Maybe those who seek a sign of proof will not be too happy when they receive it. We can always choose how to act and what to do and not do; but, we cannot choose the consequences.

If we are doing what we should and others mock us or cast blame upon us, we shouldn’t allow that to consume us. We can have the calm assurance of the Spirit that we are in the right, without feeling the necessity of proving it to anyone. Our eternal reward is far too great to put into jeopardy for immediate comfort.

Pilate certainly was hoping the people would release Jesus, because he didn’t believe the people had a just cause in condemning Jesus. They delivered him out of spite and envy.

Pilate’s wife also warned him, “Have thou nothing to do with that just man: for I have suffered many things this day in a dream because of him” (vs. 19).

‘But the chief priests and elders persuaded the multitude that they should ask Barabbas, and destroy Jesus. The governor answered and said unto them,

“Whether of the twain will ye that I release unto you?”

‘They said, Barabbas.

‘Pilate saith unto them,

“What shall I do then with Jesus which is called Christ?”

They all say unto him,

“Let him be crucified.”

‘And the governor said,

“Why, what evil hath he done?”

‘But they cried out the more, saying, Let him be crucified’ (vs. 20-23).

The chief priests and elders persuaded the multitude to condemn Jesus. Who holds the blame? Unrighteous leaders, or those who follow them even after accepting Jesus as their King the week before? Did they fear repercussions from their leaders? Did they really know Jesus?

‘When Pilate saw that he could prevail nothing, but that rather a tumult was made, he took water, and washed his hands before the multitude, saying,

“I am innocent of the blood of this just person: see ye to it.”

‘Then answered all the people, and said,

“His blood be on us, and on our children.”

‘Then released he Barabbas unto them: and when he had scourged Jesus, he delivered him to be crucified’ (vs. 24-26).

When we know something is wrong, do we join in with the crowd to save face? Are there things that we would not do by ourselves, but because others are doing them, we then feel justified to do so? Were there some people who yelled for Jesus to be crucified because He seemed helpless, so they abandoned Him? Were they looking for the signs and wonders that had been prophesied, or were they looking for miracles to satisfy their own lusts?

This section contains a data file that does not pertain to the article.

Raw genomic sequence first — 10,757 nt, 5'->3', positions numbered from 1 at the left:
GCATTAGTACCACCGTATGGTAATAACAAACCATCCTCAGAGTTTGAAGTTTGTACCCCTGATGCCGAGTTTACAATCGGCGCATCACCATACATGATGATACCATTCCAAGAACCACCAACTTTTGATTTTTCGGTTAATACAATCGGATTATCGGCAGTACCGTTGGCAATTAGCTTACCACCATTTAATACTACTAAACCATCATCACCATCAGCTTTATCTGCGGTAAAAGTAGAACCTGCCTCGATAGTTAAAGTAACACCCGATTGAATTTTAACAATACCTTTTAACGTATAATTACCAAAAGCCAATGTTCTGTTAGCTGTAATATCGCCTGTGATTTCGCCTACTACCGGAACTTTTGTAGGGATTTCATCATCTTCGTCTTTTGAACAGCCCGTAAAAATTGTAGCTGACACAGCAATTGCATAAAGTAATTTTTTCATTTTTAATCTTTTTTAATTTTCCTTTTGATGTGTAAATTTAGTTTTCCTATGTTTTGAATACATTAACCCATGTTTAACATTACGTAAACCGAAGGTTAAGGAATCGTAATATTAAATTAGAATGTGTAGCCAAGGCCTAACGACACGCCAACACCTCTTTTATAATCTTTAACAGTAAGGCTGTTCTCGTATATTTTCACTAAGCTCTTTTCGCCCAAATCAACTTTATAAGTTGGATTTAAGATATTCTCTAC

Pilate knew that what was being done was wrong, but it was done by his consent. Can we so easily wash our hands of guilt? Can we dismiss our part in the shedding of innocent blood by looking the other way? These are difficult things to consider, but things that are important to consider.

After scourging Jesus, or beating Him with forty stripes save one (which is another proof of the chief priests and elders corrupting the law and misusing their power), ‘the soldiers of the governor took Jesus into the common hall, and gathered unto him the whole band of soldiers. And they stripped him, and put on him a scarlet robe.  And when they had plaited a crown of thorns, they put it upon his head, and a reed in his right hand: and they bowed the knee before him, and mocked him, saying,

“Hail, King of the Jews!”

‘And they spit upon him, and took the reed, and smote him on the head. And after that they had mocked him, they took the robe off from him, and put his own raiment on him, and led him away to crucify him’ (vs. 27-31).

With His flesh torn and bleeding, his robe was placed on His open wounds. And then He was ridiculed. The Master of the Universe was belittled, mocked, and spit upon. And He endured that for me. Could I endure it for Him?

‘And as they came out, they found a man of Cyrene, Simon by name: him they compelled to bear his cross’ (vs. 32).

Would it be an honor to carry the cross for the Lord? How can we help to carry the load?

‘And when they were come unto a place called Golgotha, that is to say, a place of a skull, They gave him vinegar to drink mingled with gall: and when he had tasted thereof, he would not drink. And they crucified him, and parted his garments, casting lots: that it might be fulfilled which was spoken by the prophet, They parted my garments among them, and upon my vesture did they cast lots.

‘And sitting down they watched him there’ (vs. 33-36).

Can you imagine? They nailed Him to a tree. They crowned Him with thorns. They made sport over who would own something which had belonged to Him. And then that sat down to watch.

‘And set up over his head his accusation written,


‘Then were there two thieves crucified with him, one on the right hand, and another on the left. And they that passed by reviled him, wagging their heads, And saying,

“Thou that destroyest the temple, and buildest it in three days, save thyself. If thou be the Son of God, come down from the cross.”

‘Likewise also the chief priests mocking him, with the scribes and elders, said,

“He saved others; himself he cannot save. If he be the King of Israel, let him now come down from the cross, and we will believe him. He trusted in God; let him deliver him now, if he will have him: for he said, I am the Son of God.”

‘The thieves also, which were crucified with him, cast the same in his teeth’ (vs 37-44).